LACCA’s latest research into in-house compensation across Latin America reveals that when it comes to priorities, the majority of GCs value growth as a professional, opportunities for career progression and satisfaction with the culture and work environment over salaries and bonuses.
These days, lawyers working in-house see opportunities for growth as a professional, the ability to ascend the corporate ladder and gain experience outside of the legal sphere, alongside a good work life balance as much more important than the level of compensation when choosing where to work, according to LACCA’s research.
Private practice firms can often be a great place to launch a legal career, particularly since young lawyers are exposed to many aspects of the law across various industries and may even receive mentoring from senior associates or even partners. In addition, the compensation packages and perks that come with amassing a list of clients can often be enticing because they tend to be higher than those of a legal counsel starting out in business, but the opportunities for a more varied and unique business and legal experience offered by in-house roles has been attracting more and more lawyers to take the leap. “Once you move into an in-house role, lawyers know they are sacrificing the financial rewards that come with law firms,” says Alejandro Silva-Lujan, former assistant GC at the International Finance Corporation. “What is key for lawyers in corporate legal departments to be satisfied is the culture and work environment … lawyers need to feel that they are making a real impact on the business and that their work is respected and valued – not necessarily monetarily – by the legal department and the corporation as a whole.”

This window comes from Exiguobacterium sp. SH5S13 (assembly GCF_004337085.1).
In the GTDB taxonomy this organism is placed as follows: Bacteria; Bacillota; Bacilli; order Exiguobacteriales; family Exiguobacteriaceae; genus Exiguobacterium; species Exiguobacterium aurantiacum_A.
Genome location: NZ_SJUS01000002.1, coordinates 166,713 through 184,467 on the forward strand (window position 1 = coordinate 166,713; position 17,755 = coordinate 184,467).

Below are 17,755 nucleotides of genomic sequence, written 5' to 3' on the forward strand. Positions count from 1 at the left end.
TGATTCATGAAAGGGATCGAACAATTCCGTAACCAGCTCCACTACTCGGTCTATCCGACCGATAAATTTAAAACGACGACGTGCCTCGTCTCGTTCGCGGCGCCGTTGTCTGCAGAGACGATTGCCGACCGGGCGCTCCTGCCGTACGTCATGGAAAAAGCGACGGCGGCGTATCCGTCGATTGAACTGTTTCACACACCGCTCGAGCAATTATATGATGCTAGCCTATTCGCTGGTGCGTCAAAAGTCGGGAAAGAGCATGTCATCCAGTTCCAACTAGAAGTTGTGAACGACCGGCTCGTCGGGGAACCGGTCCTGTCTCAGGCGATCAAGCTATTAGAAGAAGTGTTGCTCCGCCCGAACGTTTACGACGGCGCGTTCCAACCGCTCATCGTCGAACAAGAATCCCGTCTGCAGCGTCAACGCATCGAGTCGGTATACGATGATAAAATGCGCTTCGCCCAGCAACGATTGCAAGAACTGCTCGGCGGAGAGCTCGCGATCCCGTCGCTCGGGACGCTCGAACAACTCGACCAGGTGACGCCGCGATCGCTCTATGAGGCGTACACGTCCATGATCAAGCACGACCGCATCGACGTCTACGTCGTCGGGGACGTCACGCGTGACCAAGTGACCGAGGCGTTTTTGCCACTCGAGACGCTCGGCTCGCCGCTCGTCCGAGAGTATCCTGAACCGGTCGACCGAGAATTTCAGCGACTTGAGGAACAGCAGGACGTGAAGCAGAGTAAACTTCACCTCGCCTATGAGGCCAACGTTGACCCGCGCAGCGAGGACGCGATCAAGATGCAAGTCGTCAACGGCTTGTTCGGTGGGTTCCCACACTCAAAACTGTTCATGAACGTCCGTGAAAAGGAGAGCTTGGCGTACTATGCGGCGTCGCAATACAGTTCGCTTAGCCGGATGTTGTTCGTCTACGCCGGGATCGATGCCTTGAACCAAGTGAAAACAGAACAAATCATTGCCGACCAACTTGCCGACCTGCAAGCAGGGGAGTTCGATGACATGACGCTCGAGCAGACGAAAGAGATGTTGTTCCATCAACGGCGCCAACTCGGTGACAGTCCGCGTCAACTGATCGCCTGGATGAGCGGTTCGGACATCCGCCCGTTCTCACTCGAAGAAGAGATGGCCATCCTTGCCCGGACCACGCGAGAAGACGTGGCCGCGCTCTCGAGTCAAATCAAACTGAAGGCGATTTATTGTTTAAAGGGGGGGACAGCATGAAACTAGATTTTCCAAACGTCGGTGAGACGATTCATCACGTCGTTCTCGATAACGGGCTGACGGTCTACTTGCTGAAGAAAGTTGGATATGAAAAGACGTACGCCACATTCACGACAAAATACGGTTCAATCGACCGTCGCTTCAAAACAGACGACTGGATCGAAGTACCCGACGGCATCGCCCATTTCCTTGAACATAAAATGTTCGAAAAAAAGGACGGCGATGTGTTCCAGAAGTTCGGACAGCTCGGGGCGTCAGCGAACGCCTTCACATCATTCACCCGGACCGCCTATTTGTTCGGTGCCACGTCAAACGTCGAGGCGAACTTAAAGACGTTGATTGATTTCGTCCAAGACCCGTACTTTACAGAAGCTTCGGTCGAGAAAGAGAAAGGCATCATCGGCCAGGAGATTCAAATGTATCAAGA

An abundance of opportunity
The role of the in-house lawyer within businesses has changed drastically compared with 10 years ago. Once the provider of legal advice and overseer of ethics and compliance in an organisation, today’s corporate counsel need to be commercial advisors, strategic thinkers, forward planners and excellent communicators. Added to this, organisations are keeping more work in-house, which means that on the career development front, there is a greater willingness to train up and invest in junior lawyers, with greater value put on early in-house exposure and commerciality.
“The in-house role has been changing dramatically in the last decade, it is increasingly challenging and provides invaluable opportunities to become a corporate or business lawyer with a real understanding of how businesses operate and how to really add value in a more broad and strategic manner,” says Alejandro Rubilar, managing director at JPMorgan Chase & Co. “The opportunities an in-house role provides are huge and challenging and shape a lawyer with transferrable skills.”
In fact, there was an overwhelming sense among the GCs and recruiters LACCA interviewed as part of the research, that there were far more opportunities for career development in-house than in a law firm, particularly since the pyramid structure of law firms means not everyone can get to the top. “In Latin America in particular, I think that in-house legal departments offer much more opportunity for upward mobility. This is especially true with regard to US or European-based public companies,” says Barrett Avigdor. “In-house law departments put a high value on teamwork and practical solutions. In contrast, to become a partner at a law firm requires you to develop or inherit a book of business.”
Variety is key
Working as part of a team to achieve company goals, while also being able to visualise the impact of the work being done is something many in-house counsel pointed out was an important factor for moving in-house. “Many lawyers move in-house because they like being part of a team and working closely with business people from start to finish. Law firm lawyers find it frustrating that they often don’t know the long-term impact of their work because clients only call when they need something done,” says Major, Lindsey & Africa’s Avigdor.